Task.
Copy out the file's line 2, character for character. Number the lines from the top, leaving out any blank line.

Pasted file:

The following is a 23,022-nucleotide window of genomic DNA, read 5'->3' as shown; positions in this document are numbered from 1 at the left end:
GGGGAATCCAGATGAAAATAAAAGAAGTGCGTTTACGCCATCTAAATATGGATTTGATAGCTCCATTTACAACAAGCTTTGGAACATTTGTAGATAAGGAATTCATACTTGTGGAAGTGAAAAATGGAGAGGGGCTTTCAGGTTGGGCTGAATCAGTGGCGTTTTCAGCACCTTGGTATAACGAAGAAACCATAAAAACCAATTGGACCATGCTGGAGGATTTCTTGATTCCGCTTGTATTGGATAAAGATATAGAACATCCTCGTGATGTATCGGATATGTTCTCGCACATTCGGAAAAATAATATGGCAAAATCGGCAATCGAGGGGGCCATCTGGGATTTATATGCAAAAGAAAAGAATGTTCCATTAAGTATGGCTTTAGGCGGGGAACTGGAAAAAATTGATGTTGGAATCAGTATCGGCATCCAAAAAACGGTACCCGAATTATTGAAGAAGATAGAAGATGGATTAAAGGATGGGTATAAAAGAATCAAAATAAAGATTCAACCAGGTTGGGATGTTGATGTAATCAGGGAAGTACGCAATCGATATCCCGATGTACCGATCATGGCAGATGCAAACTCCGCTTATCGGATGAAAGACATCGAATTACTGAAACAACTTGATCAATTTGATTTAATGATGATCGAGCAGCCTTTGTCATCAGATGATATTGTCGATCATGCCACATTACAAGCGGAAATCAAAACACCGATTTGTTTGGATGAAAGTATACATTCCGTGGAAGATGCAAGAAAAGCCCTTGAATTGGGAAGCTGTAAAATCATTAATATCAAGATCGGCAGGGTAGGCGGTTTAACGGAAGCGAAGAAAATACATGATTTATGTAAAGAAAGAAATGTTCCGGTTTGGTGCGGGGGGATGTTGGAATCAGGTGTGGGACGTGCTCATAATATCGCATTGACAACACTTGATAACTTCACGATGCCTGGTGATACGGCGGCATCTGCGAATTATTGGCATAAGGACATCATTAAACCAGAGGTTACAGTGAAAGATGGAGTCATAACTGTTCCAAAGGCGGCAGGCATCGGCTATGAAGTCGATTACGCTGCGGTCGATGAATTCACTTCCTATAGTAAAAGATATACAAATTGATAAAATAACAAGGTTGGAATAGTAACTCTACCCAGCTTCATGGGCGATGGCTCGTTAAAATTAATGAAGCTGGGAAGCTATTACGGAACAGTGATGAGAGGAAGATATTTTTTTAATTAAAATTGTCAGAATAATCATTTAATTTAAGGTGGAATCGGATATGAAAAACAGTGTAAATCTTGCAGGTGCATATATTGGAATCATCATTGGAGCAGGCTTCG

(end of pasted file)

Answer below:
GGGGAATCCAGATGAAAATAAAAGAAGTGCGTTTACGCCATCTAAATATGGATTTGATAGCTCCATTTACAACAAGCTTTGGAACATTTGTAGATAAGGAATTCATACTTGTGGAAGTGAAAAATGGAGAGGGGCTTTCAGGTTGGGCTGAATCAGTGGCGTTTTCAGCACCTTGGTATAACGAAGAAACCATAAAAACCAATTGGACCATGCTGGAGGATTTCTTGATTCCGCTTGTATTGGATAAAGATATAGAACATCCTCGTGATGTATCGGATATGTTCTCGCACATTCGGAAAAATAATATGGCAAAATCGGCAATCGAGGGGGCCATCTGGGATTTATATGCAAAAGAAAAGAATGTTCCATTAAGTATGGCTTTAGGCGGGGAACTGGAAAAAATTGATGTTGGAATCAGTATCGGCATCCAAAAAACGGTACCCGAATTATTGAAGAAGATAGAAGATGGATTAAAGGATGGGTATAAAAGAATCAAAATAAAGATTCAACCAGGTTGGGATGTTGATGTAATCAGGGAAGTACGCAATCGATATCCCGATGTACCGATCATGGCAGATGCAAACTCCGCTTATCGGATGAAAGACATCGAATTACTGAAACAACTTGATCAATTTGATTTAATGATGATCGAGCAGCCTTTGTCATCAGATGATATTGTCGATCATGCCACATTACAAGCGGAAATCAAAACACCGATTTGTTTGGATGAAAGTATACATTCCGTGGAAGATGCAAGAAAAGCCCTTGAATTGGGAAGCTGTAAAATCATTAATATCAAGATCGGCAGGGTAGGCGGTTTAACGGAAGCGAAGAAAATACATGATTTATGTAAAGAAAGAAATGTTCCGGTTTGGTGCGGGGGGATGTTGGAATCAGGTGTGGGACGTGCTCATAATATCGCATTGACAACACTTGATAACTTCACGATGCCTGGTGATACGGCGGCATCTGCGAATTATTGGCATAAGGACATCATTAAACCAGAGGTTACAGTGAAAGATGGAGTCATAACTGTTCCAAAGGCGGCAGGCATCGGCTATGAAGTCGATTACGCTGCGGTCGATGAATTCACTTCCTATAGTAAAAGATATACAAATTGATAAAATAACAAGGTTGGAATAGTAACTCTACCCAGCTTCATGGGCGATGGCTCGTTAAAATTAATGAAGCTGGGAAGCTATTACGGAACAGTGATGAGAGGAAGATATTTTTTTAATTAAAATTGTCAGAATAATCATTTAATTTAAGGTGGAATCGGATATGAAAAACAGTGTAAATCTTGCAGGTGCATATATTGGAATCATCATTGGAGCAGGCTTCG